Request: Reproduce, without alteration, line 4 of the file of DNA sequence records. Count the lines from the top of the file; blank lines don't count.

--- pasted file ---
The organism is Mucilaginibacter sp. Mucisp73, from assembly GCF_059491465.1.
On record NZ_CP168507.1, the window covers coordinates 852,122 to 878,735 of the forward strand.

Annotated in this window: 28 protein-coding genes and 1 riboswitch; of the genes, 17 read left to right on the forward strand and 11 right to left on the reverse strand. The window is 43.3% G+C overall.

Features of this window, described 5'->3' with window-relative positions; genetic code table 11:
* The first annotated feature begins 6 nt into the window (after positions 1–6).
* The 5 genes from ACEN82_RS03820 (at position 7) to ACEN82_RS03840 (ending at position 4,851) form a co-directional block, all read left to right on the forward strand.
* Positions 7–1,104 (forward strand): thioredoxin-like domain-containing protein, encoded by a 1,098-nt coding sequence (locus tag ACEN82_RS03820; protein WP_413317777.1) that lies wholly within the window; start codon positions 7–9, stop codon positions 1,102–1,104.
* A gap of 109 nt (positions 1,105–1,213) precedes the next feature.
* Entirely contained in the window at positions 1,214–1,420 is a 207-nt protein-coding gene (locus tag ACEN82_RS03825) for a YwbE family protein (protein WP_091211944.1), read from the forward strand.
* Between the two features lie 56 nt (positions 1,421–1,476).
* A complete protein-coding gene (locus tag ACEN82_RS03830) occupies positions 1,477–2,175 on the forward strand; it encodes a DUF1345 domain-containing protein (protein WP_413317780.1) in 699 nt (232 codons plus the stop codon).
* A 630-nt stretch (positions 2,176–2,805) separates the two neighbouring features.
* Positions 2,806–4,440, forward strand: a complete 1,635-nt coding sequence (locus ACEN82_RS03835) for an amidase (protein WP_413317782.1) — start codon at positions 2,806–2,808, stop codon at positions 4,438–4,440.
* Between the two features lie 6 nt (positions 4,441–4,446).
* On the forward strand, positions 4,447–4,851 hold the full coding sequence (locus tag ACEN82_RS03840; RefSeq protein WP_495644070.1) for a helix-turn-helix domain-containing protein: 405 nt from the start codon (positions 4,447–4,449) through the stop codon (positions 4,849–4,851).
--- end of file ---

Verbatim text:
Features of this window, described 5'->3' with window-relative positions; genetic code table 11: